Around the horn we have Kenny Wayne Shepherd on guitar and vocals, Kenny Aronoff (Paul McCartney, John Mellencamp, the Rolling Stones, Sting and Bob Dylan), on drums, Tom Bukovac (who has played on more than 700 albums with major artists) on guitar, Mike Mills (co-founder of R.E.M.) on bass and vocals, Danny Nucci (musician and actor from “Titanic” and “The Rock”) on guitar and sax, Michael Ramos (Mellencamp, Patti Griffin, Paul Simon) on keyboards, Carmella Ramsey (Reba McEntire, John Hiatt, Olivia Newton-John) on violin, mandolin, and Mike Wanchic (Mellencamp) on guitar.

Items in the traveling Jim Irsay Collection include instruments and personal items from Bob Dylan, The Beatles, Prince, Eric Clapton, Elton John, Jerry Garcia, Jimi Hendrix, Janis Joplin, Jim Morrison and Kurt Cobain. Irsay has spent about $5 million for Cobain’s 1969 Fender Mustang electric guitar from Nirvana’s 1991 music video “Smells Like Teen Spirit.” Of his passion for music, Irsay says, “It elevates the spirit, and anything in the collection is from very powerful people that have changed the world.”

Angel’s wish list

Planet Hollywood headliner Criss Angel’s $1 million donation highlighted a charity event and birthday party Dec. 19 at House of Blues at Mandalay Bay. Angel celebrated his 55th birthday that night; the results of the event and accompanying concert were announced just this week.

A total of $1.3 million was raised over the course of the event, supporting Make-A-Wish Southern Nevada, Cure 4 The Kids Foundation and Johnny Crisstopher Foundation. The latter is named for Angels’s son, who was diagnosed with a rare form of leukemia shortly after birth and was treated at Cure 4 The Kids.’

Angel announced last year that Johnny rang the cancer-free bell, signaling his remission and the end of his treatment.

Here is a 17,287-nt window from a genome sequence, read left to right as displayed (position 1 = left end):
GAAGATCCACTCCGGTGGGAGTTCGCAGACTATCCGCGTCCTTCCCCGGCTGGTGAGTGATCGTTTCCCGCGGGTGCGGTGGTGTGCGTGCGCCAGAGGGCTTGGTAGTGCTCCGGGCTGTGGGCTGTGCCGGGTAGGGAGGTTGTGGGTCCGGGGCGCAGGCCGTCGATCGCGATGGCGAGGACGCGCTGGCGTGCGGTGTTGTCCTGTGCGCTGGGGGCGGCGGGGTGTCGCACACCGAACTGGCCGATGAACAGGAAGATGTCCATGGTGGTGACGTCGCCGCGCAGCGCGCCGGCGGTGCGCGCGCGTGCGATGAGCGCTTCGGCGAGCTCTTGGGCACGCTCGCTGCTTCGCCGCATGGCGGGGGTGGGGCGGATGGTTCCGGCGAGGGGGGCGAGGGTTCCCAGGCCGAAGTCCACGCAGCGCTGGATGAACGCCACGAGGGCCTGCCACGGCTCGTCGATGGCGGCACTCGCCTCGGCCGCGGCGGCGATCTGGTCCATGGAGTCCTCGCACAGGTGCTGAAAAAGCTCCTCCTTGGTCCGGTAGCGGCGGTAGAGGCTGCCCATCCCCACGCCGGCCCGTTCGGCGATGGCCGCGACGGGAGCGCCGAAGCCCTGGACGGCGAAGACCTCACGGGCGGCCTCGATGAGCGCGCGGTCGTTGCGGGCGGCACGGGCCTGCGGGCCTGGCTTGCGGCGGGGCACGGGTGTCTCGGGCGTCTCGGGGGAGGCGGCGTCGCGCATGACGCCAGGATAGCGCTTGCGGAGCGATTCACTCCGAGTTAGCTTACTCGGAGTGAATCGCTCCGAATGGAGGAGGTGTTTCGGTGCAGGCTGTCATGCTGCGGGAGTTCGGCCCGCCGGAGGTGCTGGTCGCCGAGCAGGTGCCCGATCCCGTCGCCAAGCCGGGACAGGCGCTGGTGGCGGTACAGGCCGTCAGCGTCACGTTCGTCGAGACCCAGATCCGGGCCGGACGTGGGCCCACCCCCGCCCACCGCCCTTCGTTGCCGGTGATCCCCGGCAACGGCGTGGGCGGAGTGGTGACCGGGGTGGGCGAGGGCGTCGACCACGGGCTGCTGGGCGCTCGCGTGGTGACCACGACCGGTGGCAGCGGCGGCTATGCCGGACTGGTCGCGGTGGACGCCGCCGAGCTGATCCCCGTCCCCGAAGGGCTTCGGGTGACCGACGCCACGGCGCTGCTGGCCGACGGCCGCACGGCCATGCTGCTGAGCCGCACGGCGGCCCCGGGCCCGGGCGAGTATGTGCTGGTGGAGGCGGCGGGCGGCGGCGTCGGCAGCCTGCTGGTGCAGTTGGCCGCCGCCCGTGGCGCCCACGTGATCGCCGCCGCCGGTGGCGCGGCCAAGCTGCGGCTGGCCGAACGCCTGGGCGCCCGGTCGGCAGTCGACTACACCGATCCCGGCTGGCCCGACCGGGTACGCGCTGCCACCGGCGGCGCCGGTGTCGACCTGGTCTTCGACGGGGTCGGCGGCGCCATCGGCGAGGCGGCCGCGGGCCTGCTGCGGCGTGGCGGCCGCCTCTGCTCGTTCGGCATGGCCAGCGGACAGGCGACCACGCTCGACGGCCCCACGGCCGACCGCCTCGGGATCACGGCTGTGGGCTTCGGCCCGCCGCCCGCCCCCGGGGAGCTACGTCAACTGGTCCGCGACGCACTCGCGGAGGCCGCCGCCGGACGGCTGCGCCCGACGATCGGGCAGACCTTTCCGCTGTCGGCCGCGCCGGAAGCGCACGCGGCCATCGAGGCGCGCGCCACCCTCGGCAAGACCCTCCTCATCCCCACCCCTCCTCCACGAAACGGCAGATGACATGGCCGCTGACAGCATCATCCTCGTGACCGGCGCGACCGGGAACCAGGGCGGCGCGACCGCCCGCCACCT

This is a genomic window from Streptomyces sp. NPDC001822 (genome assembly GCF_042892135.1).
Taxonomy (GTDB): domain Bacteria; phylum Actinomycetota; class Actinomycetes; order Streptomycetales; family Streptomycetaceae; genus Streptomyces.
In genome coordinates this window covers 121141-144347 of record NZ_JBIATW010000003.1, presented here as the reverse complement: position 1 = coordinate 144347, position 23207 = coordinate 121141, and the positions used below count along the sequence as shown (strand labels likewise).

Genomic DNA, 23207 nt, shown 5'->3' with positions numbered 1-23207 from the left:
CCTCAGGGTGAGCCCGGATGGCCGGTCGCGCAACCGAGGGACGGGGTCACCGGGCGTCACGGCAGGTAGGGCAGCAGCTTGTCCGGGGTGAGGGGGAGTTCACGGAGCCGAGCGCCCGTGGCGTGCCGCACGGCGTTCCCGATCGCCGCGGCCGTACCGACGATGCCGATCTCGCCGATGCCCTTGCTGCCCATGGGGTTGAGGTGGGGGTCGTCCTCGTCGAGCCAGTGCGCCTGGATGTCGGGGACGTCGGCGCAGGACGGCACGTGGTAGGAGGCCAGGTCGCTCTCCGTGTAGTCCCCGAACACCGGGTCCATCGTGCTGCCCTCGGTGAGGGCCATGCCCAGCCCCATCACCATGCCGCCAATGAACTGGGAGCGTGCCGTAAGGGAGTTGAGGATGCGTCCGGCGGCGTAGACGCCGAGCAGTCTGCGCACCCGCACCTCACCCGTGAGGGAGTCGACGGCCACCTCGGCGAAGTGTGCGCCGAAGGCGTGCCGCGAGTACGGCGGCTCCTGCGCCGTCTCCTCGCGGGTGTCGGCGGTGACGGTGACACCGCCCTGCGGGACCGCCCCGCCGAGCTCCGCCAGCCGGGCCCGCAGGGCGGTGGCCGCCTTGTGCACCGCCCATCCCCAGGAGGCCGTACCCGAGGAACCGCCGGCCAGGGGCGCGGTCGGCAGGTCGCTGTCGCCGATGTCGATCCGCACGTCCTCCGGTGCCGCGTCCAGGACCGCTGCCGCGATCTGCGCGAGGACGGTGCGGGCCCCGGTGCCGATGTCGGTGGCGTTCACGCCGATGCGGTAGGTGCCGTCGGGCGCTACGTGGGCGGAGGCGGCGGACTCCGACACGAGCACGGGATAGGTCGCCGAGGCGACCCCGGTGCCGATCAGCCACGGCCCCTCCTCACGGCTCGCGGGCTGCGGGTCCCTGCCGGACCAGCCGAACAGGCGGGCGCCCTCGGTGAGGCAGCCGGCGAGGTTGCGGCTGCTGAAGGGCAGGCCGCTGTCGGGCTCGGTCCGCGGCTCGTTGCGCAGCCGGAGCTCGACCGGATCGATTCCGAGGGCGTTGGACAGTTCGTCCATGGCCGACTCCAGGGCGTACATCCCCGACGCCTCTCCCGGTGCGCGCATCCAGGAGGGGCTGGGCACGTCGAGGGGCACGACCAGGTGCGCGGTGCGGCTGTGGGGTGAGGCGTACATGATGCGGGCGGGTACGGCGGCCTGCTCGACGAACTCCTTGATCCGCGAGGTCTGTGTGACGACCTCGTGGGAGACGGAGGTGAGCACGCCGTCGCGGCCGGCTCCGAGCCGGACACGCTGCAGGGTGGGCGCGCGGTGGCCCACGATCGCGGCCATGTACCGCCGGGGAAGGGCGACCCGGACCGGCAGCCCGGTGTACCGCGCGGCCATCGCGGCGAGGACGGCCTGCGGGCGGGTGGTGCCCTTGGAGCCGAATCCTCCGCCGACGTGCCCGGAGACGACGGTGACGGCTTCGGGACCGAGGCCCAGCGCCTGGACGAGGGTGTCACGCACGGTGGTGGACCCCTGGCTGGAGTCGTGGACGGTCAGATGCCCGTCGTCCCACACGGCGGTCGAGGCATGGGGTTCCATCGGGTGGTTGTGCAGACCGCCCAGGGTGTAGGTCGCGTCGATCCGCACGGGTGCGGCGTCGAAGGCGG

“Our family has a superhero,” Angel said in a statement. “A boy who went through more than six years of fighting pediatric cancer with the amazing benefit of the medical team at Cure 4 The Kids who oversaw his treatment, and then the team at Make-A-Wish Southern Nevada who helped him emotionally and filled him with hope during an otherwise dark time.”

Iconic rockers Paul Stanley of Kiss; Robin Zander of Cheap Trick; Stephen Pearcy, late of Ratt; Sebastian Bach, late of Skid Row; and ’70s pop superstar Tony Orlando performed in a private concert and were among the stars and celebs taking part. All of the funds raised were donated directly to the local charities.

‘Awakening’ anew

The Wynn production spectacular has glided into its reopening after a two-weak pause to tweak its story line and make other revisions. The first show back was Tuesday, but we’re told work on the show is ongoing. Remember, neither Rome nor “Le Reve” were built in a day. Or even three months.

Cool Hang Alert

Venerable Vegas vocalist and host Dennis Bono celebrates the 23rd anniversary of his eponymous simulcast variety show 2 p.m. Thursday at South Point Showroom. Legendary impressionist Rich Little, Frankie Scinta, Chris Phillips of Zowie Bowie, Vinny Adinolfi of Bronx Wanderers, Lorena Peril of “Fantasy,” comic-songwriter Dennis Blair, ex-“Jersey Boys” and “Bat Out of Hell” cast member Travis Cloer, pop-opera vocalist Giada Valenti, and the great Lorraine Hunt Bono (who opened, and closed, the Landmark) are all on the bill. Corrie Sachs is the singing sidekick. Tickets available at South Point box office, call 702-797-8055 for intel. As we say, that’s amore.

John Katsilometes’ column runs daily in the A section. His “PodKats!” podcast can be found at reviewjournal.com/podcasts. Contact him at jkatsilometes@reviewjournal.com. Follow @johnnykats on Twitter, @JohnnyKats1 on Instagram.